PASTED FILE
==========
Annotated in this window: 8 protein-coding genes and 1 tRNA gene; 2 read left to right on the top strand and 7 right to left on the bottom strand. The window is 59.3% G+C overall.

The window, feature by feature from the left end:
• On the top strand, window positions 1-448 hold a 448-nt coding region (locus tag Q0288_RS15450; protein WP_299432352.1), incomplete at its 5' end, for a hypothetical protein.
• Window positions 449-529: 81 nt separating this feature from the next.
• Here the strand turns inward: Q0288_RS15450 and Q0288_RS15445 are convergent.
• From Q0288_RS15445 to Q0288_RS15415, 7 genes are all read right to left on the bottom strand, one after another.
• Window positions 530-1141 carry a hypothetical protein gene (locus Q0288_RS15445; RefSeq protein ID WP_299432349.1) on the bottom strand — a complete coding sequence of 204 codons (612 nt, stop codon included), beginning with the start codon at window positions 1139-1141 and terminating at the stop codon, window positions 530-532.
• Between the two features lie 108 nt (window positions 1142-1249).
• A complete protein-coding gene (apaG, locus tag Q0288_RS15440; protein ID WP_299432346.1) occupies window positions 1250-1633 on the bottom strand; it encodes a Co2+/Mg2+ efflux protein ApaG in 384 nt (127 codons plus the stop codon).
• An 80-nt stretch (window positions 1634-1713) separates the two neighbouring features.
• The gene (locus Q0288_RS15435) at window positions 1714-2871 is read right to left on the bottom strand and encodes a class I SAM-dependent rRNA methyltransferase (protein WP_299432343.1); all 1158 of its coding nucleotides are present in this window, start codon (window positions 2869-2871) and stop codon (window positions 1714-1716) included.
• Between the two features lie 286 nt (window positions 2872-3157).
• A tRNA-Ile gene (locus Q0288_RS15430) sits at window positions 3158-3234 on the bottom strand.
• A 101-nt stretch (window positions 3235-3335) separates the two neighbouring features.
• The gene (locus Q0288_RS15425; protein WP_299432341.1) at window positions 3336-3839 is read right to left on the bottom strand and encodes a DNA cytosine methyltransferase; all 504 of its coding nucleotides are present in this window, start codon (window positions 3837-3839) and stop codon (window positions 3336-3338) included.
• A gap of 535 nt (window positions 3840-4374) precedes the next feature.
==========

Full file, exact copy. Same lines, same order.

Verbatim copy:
Annotated in this window: 8 protein-coding genes and 1 tRNA gene; 2 read left to right on the top strand and 7 right to left on the bottom strand. The window is 59.3% G+C overall.

The window, feature by feature from the left end:
• On the top strand, window positions 1-448 hold a 448-nt coding region (locus tag Q0288_RS15450; protein WP_299432352.1), incomplete at its 5' end, for a hypothetical protein.
• Window positions 449-529: 81 nt separating this feature from the next.
• Here the strand turns inward: Q0288_RS15450 and Q0288_RS15445 are convergent.
• From Q0288_RS15445 to Q0288_RS15415, 7 genes are all read right to left on the bottom strand, one after another.
• Window positions 530-1141 carry a hypothetical protein gene (locus Q0288_RS15445; RefSeq protein ID WP_299432349.1) on the bottom strand — a complete coding sequence of 204 codons (612 nt, stop codon included), beginning with the start codon at window positions 1139-1141 and terminating at the stop codon, window positions 530-532.
• Between the two features lie 108 nt (window positions 1142-1249).
• A complete protein-coding gene (apaG, locus tag Q0288_RS15440; protein ID WP_299432346.1) occupies window positions 1250-1633 on the bottom strand; it encodes a Co2+/Mg2+ efflux protein ApaG in 384 nt (127 codons plus the stop codon).
• An 80-nt stretch (window positions 1634-1713) separates the two neighbouring features.
• The gene (locus Q0288_RS15435) at window positions 1714-2871 is read right to left on the bottom strand and encodes a class I SAM-dependent rRNA methyltransferase (protein WP_299432343.1); all 1158 of its coding nucleotides are present in this window, start codon (window positions 2869-2871) and stop codon (window positions 1714-1716) included.
• Between the two features lie 286 nt (window positions 2872-3157).
• A tRNA-Ile gene (locus Q0288_RS15430) sits at window positions 3158-3234 on the bottom strand.
• A 101-nt stretch (window positions 3235-3335) separates the two neighbouring features.
• The gene (locus Q0288_RS15425; protein WP_299432341.1) at window positions 3336-3839 is read right to left on the bottom strand and encodes a DNA cytosine methyltransferase; all 504 of its coding nucleotides are present in this window, start codon (window positions 3837-3839) and stop codon (window positions 3336-3338) included.
• A gap of 535 nt (window positions 3840-4374) precedes the next feature.